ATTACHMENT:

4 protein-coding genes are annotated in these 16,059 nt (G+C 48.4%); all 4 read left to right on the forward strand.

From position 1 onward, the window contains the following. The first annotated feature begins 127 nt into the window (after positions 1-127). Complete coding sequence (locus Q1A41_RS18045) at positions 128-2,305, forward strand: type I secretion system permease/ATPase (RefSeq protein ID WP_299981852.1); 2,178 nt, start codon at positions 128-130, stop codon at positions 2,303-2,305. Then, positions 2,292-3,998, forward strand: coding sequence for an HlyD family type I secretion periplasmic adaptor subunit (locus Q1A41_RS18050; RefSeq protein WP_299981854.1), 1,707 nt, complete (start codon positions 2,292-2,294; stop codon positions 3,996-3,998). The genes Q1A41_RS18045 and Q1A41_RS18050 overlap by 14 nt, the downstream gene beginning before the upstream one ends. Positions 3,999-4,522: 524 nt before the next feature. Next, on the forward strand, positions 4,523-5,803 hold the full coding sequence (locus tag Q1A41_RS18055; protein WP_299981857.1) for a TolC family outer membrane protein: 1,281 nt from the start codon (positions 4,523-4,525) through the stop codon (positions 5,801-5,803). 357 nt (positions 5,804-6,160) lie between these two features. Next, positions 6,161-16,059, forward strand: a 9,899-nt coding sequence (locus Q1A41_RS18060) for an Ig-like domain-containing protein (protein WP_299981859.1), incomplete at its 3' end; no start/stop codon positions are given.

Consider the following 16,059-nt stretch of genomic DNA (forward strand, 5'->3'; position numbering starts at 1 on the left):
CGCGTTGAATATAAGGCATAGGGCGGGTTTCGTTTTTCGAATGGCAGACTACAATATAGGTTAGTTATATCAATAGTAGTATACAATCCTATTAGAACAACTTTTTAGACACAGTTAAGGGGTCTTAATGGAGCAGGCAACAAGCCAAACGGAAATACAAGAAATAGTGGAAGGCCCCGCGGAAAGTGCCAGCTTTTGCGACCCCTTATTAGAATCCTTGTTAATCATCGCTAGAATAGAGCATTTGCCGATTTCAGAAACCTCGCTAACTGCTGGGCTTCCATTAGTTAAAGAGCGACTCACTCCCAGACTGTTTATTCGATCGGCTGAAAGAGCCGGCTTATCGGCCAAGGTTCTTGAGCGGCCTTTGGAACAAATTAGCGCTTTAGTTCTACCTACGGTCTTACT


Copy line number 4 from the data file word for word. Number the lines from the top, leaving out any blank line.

CGCGTTGAATATAAGGCATAGGGCGGGTTTCGTTTTTCGAATGGCAGACTACAATATAGGTTAGTTATATCAATAGTAGTATACAATCCTATTAGAACAACTTTTTAGACACAGTTAAGGGGTCTTAATGGAGCAGGCAACAAGCCAAACGGAAATACAAGAAATAGTGGAAGGCCCCGCGGAAAGTGCCAGCTTTTGCGACCCCTTATTAGAATCCTTGTTAATCATCGCTAGAATAGAGCATTTGCCGATTTCAGAAACCTCGCTAACTGCTGGGCTTCCATTAGTTAAAGAGCGACTCACTCCCAGACTGTTTATTCGATCGGCTGAAAGAGCCGGCTTATCGGCCAAGGTTCTTGAGCGGCCTTTGGAACAAATTAGCGCTTTAGTTCTACCTACGGTCTTACT